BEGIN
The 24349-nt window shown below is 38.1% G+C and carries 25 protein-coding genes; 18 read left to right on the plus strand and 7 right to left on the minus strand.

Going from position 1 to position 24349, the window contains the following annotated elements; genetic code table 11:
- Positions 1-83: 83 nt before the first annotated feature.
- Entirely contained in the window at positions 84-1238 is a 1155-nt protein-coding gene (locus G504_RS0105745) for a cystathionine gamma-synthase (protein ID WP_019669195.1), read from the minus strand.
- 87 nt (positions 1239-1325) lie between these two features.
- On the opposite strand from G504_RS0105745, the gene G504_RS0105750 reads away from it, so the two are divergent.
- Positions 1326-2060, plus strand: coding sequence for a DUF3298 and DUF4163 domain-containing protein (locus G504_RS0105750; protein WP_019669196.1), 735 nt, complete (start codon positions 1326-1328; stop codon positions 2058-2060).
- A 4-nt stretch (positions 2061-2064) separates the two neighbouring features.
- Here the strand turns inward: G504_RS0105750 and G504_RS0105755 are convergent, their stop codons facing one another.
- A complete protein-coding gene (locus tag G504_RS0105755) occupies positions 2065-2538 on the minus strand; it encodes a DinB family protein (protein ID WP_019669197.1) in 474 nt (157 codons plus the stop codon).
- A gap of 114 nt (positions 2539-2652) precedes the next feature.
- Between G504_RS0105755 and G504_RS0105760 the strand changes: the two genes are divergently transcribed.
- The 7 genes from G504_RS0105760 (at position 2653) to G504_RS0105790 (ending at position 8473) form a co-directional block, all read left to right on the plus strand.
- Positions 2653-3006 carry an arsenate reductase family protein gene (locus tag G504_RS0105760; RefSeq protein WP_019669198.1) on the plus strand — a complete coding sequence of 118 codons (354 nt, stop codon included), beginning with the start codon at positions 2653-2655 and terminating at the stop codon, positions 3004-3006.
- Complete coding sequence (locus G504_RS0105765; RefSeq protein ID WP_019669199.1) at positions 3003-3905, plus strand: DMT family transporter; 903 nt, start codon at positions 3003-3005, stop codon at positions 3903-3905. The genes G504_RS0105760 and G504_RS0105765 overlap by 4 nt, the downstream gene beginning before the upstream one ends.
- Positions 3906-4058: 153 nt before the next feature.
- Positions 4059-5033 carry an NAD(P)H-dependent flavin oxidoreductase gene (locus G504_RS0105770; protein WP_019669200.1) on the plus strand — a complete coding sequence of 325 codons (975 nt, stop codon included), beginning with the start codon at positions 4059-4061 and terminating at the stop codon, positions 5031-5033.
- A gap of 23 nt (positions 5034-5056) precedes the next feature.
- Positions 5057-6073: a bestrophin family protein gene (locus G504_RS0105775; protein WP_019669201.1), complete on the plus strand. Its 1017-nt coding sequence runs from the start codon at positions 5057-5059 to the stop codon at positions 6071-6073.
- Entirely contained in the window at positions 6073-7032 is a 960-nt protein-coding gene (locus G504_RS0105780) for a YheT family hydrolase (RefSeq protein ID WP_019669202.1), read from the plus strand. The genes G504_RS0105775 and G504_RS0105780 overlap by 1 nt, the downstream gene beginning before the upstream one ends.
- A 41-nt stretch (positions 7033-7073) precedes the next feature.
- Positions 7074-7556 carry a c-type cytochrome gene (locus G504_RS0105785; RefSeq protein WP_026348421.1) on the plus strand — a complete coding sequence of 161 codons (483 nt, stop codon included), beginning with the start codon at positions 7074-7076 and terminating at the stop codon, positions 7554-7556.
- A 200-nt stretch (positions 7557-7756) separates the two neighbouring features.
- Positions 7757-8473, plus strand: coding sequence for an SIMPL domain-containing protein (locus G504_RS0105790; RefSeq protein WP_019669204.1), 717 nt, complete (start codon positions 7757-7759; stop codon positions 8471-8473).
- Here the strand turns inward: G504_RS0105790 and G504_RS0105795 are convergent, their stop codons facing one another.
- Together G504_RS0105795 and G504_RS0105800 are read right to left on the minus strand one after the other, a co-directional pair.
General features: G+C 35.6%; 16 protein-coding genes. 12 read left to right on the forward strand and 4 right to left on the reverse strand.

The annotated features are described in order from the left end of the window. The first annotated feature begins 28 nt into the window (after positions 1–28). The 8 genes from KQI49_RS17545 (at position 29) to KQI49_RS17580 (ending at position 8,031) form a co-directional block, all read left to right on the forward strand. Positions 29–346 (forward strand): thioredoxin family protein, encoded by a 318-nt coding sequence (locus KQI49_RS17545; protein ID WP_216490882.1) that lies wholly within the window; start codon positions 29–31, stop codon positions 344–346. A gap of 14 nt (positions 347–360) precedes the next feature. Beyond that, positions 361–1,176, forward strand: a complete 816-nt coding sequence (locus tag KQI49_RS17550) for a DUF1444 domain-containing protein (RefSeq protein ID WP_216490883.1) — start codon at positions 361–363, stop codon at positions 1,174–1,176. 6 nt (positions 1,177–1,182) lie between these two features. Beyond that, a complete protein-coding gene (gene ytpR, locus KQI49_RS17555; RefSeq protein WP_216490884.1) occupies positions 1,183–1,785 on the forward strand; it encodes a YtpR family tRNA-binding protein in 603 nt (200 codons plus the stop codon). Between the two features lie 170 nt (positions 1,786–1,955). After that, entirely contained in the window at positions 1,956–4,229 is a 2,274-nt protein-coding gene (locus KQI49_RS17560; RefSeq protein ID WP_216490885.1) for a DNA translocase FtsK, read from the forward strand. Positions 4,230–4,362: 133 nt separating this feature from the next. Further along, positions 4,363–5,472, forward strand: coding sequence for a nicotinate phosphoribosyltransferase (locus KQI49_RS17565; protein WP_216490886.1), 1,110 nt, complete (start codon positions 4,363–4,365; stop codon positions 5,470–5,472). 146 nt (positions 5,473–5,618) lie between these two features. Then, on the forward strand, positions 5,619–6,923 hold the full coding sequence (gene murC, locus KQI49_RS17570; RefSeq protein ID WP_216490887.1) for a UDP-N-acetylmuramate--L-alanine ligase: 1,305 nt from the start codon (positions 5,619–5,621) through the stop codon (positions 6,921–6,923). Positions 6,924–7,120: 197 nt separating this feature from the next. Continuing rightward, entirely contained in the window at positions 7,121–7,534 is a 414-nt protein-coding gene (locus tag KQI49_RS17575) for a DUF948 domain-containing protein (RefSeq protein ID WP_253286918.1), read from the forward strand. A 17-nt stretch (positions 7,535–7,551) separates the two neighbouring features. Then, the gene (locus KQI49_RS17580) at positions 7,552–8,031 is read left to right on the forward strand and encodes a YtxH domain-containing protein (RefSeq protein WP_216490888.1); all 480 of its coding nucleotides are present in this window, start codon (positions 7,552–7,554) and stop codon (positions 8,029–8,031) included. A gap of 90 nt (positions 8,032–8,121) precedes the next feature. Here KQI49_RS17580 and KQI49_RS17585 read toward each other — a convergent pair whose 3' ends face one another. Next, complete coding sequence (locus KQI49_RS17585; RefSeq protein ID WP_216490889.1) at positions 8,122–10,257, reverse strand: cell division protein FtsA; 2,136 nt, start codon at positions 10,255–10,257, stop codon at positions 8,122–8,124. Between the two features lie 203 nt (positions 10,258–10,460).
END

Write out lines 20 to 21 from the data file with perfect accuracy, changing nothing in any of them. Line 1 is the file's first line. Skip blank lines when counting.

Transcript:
- Entirely contained in the window at positions 6073-7032 is a 960-nt protein-coding gene (locus G504_RS0105780) for a YheT family hydrolase (RefSeq protein ID WP_019669202.1), read from the plus strand. The genes G504_RS0105775 and G504_RS0105780 overlap by 1 nt, the downstream gene beginning before the upstream one ends.
- A 41-nt stretch (positions 7033-7073) precedes the next feature.